Sunday, March 16, 2014

I attended the lecture given by Nicholas Mason entitled “Can Women be as Funny as Men? Caroline Bowles & Women’s Satire in the Age of Austen. It was an excellent lecture. Mason talked about what women had to do when they expressed satire and humor in society.
He began with an explanation of early modern England definition of humor. Humor showed advanced intelligence and creativity, and was highly valued in men, even essential for men during courtship to impress women. Mason explained that when women said a man was funny was the same as when a man said a women was pretty. Men valued women’s receptivity to their humor. If humor was a high sign of intelligence, then women displaying humor were a threat to men when they displayed humor, if it was to clever or satirical.

For women to express humor, and thus their intelligence, they had to do it within the bounds of what was considered proper for a women. They had to “tone it down” and not appear either to funny or too sarcastic. Satirical humor displayed aggression, intelligence, lewdness, political savvy, physical punishment, all couched in a tough world, thus unsuitable for women.
Women could exhibit humor, but they had to put a “face” on it, to soften the edges. Their realm was love, not satire. Their humor was moderated, they had to be careful about when they were funny, how far they could push the joke, and know when they needed to retrench. This is illustrated in Jane Austen’s novel, Emma. At a picnic at Boxhill, Frank Churchill decides they need to play a game; each person will say one thing very clever, or two things moderately clever, or three things very dull. Miss Bates said “then I need not be uneasy. Three things very dull indeed. That will just do for me, you know. I shall be sure to say three dull things as soon as ever I open my mouth.” Emma says, “but there may be a difficulty, you will be limited as to number - only three at once.” When Miss Bates catches Emma’s meaning she is embarrassed and hurt. In private, Mr. Knightley censures Emma and asks “How could you be so unfeeling to Miss Bates? How could you be so insolent in your wit to a woman of her character, age, and situation?Clearly, Emma overstepped the bounds of propriety when she expressed her humor.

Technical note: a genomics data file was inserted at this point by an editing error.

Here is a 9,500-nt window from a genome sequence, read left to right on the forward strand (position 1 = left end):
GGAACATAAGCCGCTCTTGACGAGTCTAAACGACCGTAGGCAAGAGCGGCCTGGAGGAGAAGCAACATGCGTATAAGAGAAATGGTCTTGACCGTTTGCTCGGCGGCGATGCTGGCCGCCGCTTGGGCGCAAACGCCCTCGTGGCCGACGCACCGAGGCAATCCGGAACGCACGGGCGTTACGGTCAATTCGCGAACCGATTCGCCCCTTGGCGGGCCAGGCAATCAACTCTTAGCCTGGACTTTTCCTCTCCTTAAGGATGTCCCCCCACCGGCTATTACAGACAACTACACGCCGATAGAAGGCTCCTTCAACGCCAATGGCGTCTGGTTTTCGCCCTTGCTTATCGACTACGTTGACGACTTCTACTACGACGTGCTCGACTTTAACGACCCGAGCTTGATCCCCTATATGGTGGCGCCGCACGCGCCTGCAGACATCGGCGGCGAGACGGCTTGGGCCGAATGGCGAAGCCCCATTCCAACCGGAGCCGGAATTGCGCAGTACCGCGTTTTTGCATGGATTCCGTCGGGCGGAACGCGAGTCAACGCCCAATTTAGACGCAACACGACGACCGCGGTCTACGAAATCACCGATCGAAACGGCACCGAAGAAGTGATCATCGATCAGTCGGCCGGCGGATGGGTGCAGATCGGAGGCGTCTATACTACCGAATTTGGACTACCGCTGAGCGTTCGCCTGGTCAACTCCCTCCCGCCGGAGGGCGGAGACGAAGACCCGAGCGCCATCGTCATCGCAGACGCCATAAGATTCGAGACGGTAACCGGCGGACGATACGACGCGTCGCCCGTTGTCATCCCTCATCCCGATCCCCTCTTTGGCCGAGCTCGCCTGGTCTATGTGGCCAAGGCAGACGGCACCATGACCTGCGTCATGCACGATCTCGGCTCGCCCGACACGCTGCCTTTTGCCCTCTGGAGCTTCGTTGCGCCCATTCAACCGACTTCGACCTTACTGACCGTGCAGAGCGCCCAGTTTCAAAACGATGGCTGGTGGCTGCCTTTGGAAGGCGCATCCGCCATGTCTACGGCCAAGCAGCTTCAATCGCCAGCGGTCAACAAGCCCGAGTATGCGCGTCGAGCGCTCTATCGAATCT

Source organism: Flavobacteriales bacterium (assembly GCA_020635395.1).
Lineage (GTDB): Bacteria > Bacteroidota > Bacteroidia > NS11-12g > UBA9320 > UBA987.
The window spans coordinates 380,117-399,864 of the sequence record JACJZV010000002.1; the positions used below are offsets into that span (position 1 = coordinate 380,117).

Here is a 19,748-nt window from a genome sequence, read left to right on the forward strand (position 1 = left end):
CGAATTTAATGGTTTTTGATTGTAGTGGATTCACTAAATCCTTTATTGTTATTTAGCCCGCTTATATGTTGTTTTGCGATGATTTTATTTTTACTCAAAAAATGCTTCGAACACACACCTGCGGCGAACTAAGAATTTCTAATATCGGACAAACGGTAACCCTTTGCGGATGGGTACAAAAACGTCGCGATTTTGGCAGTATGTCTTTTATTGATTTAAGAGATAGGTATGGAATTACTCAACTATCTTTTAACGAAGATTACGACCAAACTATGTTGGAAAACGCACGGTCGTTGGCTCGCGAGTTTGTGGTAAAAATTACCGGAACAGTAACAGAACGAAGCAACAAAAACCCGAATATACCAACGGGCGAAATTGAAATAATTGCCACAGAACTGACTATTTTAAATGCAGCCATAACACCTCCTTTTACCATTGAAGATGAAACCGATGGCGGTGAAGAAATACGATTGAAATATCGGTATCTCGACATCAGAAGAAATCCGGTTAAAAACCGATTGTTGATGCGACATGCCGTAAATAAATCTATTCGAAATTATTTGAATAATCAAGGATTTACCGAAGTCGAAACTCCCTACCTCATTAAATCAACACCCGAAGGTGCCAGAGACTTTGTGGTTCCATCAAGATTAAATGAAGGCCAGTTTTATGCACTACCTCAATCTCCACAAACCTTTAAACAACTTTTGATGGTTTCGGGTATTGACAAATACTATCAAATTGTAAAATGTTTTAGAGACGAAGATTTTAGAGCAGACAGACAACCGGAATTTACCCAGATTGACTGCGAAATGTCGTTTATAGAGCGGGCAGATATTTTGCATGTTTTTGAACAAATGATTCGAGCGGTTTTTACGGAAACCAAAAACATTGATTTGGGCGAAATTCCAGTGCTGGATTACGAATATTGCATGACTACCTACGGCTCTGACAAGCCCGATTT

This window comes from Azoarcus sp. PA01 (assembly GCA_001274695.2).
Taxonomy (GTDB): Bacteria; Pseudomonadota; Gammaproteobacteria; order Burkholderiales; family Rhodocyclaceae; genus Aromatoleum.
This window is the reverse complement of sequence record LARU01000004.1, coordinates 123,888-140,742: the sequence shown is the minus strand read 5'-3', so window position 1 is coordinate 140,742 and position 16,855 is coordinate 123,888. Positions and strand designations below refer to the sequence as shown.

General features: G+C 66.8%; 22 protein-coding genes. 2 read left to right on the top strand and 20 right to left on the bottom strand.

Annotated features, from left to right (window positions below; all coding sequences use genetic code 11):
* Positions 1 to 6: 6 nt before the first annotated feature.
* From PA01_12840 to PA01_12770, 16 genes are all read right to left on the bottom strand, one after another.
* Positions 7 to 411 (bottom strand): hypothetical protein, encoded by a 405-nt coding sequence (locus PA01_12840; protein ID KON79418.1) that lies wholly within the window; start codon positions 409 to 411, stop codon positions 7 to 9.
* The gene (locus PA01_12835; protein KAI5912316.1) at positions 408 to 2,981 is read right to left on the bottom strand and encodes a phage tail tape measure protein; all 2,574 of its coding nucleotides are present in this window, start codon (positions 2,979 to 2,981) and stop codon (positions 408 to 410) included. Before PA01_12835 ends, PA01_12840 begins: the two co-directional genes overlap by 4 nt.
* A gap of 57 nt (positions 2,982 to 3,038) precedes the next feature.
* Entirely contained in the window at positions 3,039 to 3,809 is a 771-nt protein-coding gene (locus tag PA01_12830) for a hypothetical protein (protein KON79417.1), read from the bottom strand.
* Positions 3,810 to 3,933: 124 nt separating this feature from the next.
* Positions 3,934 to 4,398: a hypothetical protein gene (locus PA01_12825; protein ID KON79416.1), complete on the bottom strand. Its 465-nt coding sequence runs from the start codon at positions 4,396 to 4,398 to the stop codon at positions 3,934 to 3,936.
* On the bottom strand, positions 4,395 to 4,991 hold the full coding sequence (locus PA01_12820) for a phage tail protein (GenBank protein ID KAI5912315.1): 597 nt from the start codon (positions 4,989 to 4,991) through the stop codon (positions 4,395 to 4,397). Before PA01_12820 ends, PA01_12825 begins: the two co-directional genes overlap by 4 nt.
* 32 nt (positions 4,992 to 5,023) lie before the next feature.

So, women could be funny, but only within the proper bounds allotted them. This seems to be a theme through women’s history. They could be religious, they could be educated, they could be employed, they could fill a social and political role, but only in the “domestic” realm and in ways deemed proper for women. The degree women displayed patience, perseverance, and tenacity throughout history as they embraced each new change or shift in society is inspiring. 

1 comment:

  1. Thanks for posting this Sherry. I love humor and try to find it and enjoy it as often as I can. I also love Jane Austen, probably because of the transcendent human relations in her book but also because of her humor. I think we see this paradigm you mentioned in Pride & Prejudice as well. Because wit it up there with humor--only a certain amount is acceptable among women, and usually a woman's wit would cross the line if it outshone a man's. Traditional close-minded men like Mr. Collins didn't appreciate or understand witty women, like Elizabeth. But I think, like you said, the real issue is when women are relegated to inferior positions or capabilities because of their sex.